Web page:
While there were a number of bonds priced in the new issue market last week that appear cheap, the most attractive issue to us on a risk-adjusted basis was issued by Scripps Networks (rating: A-, narrow moat). The company issued 10-year notes at +165 basis points over Treasuries, which quickly traded to +148. We think there is still significant upside as we see fair value for the bonds at +115. Comparatively, the A- tranche of the Morningstar Industrial Corporate Bond Index is +116. Within the sector, we rate Scripps one notch higher than media peer Time Warner (rating: BBB+, wide moat) and think the Scripps bonds should trade about 15 basis points tighter than our fair value estimate of +130 for Time Warner's 2024s. Among the other new issues, the next most attractive issue we saw was Fluor's (FLR) (rating: A, no moat) 10-year bonds, which priced at +130; we view fair value at +115.

China Cuts Interest Rates and ECB Pledges to Ramp Up Its Stimulus Programs
In a move that seems to confirm our opinion that China's economy is slowing more quickly than its official GDP indicates, China cut its short-term interest rates in an effort to boost economic activity. The HSBC Flash China Manufacturing PMI report declined to 50.0, which is the demarcation line between an expanding and contracting economy.

Last Friday, in what appears to be an attempt to signal that additional stimulus is coming soon, European Central Bank president Mario Draghi said the ECB needs to increase inflation and inflation expectations as quickly as possible. In his keynote speech at the Frankfurt European Banking Congress, Draghi said, "We will do what we must to raise inflation and inflation expectations as fast as possible, as our price stability mandate requires of us. If on its current trajectory our policy is not effective enough to achieve this, or further risks to the inflation outlook materialize, we would step up the pressure and broaden even more the channels through which we intervene, by altering accordingly the size, pace, and composition of our purchases."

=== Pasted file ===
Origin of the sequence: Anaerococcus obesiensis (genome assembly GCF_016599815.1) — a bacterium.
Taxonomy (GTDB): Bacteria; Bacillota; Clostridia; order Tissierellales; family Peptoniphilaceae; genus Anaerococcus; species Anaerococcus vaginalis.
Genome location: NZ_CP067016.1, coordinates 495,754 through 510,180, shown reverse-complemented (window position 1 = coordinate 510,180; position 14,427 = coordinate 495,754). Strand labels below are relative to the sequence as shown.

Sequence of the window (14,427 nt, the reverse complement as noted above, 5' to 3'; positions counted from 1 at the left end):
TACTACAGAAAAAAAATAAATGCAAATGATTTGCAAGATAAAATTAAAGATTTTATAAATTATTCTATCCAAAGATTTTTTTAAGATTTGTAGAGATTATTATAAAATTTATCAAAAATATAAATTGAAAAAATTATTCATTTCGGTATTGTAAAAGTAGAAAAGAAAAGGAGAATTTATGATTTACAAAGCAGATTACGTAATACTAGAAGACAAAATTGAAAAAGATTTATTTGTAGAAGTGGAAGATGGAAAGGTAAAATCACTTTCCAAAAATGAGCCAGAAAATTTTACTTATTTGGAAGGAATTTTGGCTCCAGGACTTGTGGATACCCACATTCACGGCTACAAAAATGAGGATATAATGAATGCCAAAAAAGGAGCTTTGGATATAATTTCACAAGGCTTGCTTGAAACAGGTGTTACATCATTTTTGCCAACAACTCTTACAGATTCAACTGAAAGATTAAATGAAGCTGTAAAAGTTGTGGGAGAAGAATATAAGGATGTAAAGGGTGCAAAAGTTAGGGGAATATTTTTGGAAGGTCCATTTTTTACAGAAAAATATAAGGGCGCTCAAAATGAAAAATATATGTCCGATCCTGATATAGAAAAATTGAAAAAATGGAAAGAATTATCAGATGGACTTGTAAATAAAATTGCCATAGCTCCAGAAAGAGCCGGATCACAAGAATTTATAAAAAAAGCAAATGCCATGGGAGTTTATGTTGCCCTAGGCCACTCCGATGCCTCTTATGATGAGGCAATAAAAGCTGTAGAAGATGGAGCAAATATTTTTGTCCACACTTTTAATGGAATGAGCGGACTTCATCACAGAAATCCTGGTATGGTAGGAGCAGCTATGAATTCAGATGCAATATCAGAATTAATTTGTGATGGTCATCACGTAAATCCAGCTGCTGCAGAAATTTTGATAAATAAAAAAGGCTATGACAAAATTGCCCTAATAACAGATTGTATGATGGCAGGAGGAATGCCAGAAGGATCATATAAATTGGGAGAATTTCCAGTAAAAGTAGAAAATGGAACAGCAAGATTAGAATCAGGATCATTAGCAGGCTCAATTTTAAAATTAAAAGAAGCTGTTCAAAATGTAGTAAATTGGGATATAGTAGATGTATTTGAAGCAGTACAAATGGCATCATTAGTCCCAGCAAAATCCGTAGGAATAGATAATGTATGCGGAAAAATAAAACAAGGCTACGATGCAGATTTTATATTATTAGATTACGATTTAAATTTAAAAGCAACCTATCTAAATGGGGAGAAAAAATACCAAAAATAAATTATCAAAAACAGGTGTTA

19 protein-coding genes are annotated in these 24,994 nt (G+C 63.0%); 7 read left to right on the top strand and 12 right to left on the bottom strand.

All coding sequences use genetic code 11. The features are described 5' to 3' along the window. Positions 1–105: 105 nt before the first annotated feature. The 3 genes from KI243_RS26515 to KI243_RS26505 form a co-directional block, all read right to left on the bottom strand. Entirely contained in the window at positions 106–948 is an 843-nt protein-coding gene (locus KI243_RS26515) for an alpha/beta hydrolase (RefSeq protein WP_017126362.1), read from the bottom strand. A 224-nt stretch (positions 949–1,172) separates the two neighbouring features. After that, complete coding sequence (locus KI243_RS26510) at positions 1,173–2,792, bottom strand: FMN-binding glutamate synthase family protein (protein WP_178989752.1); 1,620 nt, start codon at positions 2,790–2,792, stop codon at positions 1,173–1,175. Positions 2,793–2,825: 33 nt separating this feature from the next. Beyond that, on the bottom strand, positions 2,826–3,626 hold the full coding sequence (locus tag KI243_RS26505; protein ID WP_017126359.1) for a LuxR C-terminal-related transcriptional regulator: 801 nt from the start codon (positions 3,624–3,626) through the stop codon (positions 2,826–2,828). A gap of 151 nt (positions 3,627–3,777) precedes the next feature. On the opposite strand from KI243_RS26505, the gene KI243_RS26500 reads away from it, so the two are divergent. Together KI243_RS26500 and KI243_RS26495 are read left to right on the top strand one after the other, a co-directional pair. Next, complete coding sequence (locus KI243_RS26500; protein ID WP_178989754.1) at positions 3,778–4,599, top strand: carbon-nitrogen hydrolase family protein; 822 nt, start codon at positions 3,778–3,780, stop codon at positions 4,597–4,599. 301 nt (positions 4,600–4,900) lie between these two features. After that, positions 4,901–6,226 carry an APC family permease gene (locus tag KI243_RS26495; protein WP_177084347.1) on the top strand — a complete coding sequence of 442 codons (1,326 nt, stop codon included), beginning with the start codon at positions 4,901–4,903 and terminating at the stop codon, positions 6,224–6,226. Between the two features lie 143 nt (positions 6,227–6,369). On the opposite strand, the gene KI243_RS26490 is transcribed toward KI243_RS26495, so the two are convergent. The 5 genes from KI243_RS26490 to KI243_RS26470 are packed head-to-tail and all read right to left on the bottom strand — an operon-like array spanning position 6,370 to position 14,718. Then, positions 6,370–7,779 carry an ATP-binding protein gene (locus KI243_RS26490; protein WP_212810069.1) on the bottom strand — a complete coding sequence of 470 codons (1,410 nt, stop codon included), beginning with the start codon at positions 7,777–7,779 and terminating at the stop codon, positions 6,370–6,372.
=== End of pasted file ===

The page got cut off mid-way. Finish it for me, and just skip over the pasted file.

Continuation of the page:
Bonds investors took Draghi's remarks to heart and sent Spanish and Italian bonds higher in the expectation that the ECB will expand its asset-purchase program into the sovereign debt market. The 10-year bond of each country declined 9 basis points to their lowest ever yields of 2.01% and 2.21%, respectively. Spain and Italy are rated Baa2/BBB by the rating agencies, and the credit spread on those bonds are now +124 and +144 basis points. Compared with where equivalent-rated European corporate bonds are currently trading, there may be further upside as the option-adjusted spread of the BBB tranche of the Morningstar Eurobond Corporate Index is +102 basis points. However, if the ECB does not come through with a program to expand its asset-purchase program into sovereign bonds, then we could quickly see these bonds widen dramatically. It was just one year ago that both of these bonds were trading at levels about double their current yield.

It remains to be seen if the ECB will embark upon an expanded stimulus plan in the near term. Earlier this month, Eurostat released its flash estimate for third-quarter GDP, which revealed that the economic growth rate picked up slightly from the second quarter. Seasonally adjusted GDP rose 0.2% in the euro area during the third quarter as compared with a 0.1% growth rate in the second quarter. On the inflation front, while one month does not make a trend, the annual inflation rate increased to 0.4% in October, the first sequential uptick since April. While the pace of GDP and inflation picked up, it must have been slower than the ECB's projections as the ECB reduced its forecasts for GDP growth to 0.8%, 1.1%, and 1.7% for 2014, 2015, and 2016, respectively. In addition, inflation is expected to remain well below the ECB's 2% target at 0.5% in 2014 and 0.8% in 2015.

David Sekera does not own (actual or beneficial) shares in any of the securities mentioned above. Find out about Morningstar’s editorial policies.